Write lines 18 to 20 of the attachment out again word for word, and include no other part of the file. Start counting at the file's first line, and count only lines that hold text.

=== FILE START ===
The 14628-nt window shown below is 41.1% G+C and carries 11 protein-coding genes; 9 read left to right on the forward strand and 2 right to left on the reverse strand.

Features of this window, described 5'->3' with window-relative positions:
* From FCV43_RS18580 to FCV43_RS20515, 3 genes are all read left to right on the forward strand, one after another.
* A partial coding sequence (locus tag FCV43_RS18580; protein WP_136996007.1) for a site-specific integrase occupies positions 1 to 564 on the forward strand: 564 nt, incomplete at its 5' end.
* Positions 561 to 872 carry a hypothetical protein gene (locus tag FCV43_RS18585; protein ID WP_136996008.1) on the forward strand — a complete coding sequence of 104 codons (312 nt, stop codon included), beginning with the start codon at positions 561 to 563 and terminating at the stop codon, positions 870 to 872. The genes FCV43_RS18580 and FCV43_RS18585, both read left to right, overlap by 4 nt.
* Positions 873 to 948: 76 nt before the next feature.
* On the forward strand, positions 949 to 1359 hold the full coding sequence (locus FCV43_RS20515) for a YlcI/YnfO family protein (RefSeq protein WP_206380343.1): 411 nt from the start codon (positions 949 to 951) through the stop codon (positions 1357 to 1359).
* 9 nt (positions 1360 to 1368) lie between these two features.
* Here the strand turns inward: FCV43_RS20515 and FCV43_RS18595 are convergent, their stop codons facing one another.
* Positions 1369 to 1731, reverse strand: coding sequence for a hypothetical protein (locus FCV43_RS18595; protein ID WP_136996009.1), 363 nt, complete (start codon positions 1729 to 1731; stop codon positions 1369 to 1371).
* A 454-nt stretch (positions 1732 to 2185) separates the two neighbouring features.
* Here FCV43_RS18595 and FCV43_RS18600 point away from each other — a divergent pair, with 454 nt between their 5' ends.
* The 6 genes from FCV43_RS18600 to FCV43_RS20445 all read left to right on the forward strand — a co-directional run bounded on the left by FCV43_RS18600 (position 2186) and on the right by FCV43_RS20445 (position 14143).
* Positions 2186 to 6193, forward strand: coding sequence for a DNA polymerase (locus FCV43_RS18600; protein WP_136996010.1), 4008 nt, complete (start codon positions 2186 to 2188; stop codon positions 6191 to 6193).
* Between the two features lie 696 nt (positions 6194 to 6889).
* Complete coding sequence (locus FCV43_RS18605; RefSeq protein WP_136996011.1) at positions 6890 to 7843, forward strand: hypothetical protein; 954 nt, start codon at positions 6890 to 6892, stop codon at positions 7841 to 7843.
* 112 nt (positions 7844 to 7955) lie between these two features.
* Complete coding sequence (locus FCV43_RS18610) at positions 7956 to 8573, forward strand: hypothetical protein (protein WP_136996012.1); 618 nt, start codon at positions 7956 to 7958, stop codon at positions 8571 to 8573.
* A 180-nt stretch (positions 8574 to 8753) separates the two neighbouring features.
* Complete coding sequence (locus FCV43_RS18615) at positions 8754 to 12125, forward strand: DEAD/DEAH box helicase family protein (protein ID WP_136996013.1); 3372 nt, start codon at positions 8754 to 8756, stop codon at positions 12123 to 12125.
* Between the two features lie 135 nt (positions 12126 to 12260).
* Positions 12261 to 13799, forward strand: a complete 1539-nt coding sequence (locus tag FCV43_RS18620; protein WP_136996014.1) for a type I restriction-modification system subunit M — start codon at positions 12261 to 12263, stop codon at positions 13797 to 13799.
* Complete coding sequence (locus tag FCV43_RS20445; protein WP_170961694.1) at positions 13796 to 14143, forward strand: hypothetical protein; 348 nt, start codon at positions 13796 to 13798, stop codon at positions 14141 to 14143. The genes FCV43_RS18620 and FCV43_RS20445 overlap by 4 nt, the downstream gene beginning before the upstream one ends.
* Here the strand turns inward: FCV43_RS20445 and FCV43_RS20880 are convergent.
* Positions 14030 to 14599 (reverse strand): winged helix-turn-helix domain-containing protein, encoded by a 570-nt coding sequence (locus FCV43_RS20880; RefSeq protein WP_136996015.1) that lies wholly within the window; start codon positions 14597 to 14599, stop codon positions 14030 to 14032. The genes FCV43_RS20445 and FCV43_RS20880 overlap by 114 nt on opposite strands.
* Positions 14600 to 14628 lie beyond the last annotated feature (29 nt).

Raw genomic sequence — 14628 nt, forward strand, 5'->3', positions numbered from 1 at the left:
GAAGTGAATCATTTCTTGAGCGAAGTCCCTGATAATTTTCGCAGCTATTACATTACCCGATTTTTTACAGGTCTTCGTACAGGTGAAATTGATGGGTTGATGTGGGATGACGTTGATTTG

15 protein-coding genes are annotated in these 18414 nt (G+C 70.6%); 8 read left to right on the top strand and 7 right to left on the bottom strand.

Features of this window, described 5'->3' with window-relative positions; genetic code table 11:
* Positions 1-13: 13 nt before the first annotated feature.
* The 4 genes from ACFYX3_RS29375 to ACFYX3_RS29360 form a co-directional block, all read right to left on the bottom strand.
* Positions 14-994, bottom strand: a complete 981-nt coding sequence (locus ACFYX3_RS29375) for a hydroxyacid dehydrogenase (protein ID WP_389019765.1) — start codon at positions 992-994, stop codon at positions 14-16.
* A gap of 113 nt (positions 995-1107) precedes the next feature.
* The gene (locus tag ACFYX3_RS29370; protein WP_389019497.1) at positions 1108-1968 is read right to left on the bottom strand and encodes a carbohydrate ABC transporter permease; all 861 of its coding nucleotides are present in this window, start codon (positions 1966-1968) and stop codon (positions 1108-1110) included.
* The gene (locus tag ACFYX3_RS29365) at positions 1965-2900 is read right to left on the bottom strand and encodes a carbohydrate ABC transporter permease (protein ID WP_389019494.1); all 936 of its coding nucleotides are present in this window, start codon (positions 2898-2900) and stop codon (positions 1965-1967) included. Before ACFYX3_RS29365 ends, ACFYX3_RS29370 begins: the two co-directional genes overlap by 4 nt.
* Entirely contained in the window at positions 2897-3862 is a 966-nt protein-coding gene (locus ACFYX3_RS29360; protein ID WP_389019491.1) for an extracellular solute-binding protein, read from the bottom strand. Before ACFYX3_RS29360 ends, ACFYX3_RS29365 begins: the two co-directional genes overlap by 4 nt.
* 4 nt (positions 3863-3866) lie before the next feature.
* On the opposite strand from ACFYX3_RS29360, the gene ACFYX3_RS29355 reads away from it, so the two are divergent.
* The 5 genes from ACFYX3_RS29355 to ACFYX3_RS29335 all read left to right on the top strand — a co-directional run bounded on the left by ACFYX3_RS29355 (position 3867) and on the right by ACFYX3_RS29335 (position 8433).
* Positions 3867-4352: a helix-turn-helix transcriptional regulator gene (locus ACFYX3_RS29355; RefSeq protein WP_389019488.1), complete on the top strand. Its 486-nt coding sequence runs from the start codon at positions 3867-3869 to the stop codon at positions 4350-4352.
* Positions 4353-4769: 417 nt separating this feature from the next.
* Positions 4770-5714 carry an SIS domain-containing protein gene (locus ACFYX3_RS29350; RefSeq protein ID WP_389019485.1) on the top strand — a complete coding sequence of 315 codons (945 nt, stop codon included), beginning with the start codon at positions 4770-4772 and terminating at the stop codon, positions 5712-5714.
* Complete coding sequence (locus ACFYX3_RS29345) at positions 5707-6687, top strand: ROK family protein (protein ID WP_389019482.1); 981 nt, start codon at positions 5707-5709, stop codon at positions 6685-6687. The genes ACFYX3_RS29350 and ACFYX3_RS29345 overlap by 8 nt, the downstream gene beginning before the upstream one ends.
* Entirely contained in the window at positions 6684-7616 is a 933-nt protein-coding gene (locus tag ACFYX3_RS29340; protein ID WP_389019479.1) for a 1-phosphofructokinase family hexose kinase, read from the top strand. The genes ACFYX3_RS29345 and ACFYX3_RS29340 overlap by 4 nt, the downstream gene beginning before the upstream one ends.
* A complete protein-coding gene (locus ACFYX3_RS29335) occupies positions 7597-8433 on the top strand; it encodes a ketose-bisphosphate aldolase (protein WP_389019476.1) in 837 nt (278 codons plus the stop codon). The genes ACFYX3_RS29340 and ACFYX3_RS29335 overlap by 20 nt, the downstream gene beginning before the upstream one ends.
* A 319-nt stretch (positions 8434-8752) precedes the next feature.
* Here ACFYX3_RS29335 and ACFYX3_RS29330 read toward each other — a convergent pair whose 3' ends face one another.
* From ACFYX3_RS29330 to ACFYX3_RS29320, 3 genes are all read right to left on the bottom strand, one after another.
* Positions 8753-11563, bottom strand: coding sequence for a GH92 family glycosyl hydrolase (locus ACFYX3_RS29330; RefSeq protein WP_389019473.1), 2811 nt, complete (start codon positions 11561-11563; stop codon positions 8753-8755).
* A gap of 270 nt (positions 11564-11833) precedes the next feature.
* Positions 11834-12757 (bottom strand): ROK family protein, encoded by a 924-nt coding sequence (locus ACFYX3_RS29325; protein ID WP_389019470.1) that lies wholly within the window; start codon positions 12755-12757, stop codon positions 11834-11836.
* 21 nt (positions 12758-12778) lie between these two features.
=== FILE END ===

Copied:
* Complete coding sequence (locus FCV43_RS18610) at positions 7956 to 8573, forward strand: hypothetical protein (protein WP_136996012.1); 618 nt, start codon at positions 7956 to 7958, stop codon at positions 8571 to 8573.
* A 180-nt stretch (positions 8574 to 8753) separates the two neighbouring features.
* Complete coding sequence (locus FCV43_RS18615) at positions 8754 to 12125, forward strand: DEAD/DEAH box helicase family protein (protein ID WP_136996013.1); 3372 nt, start codon at positions 8754 to 8756, stop codon at positions 12123 to 12125.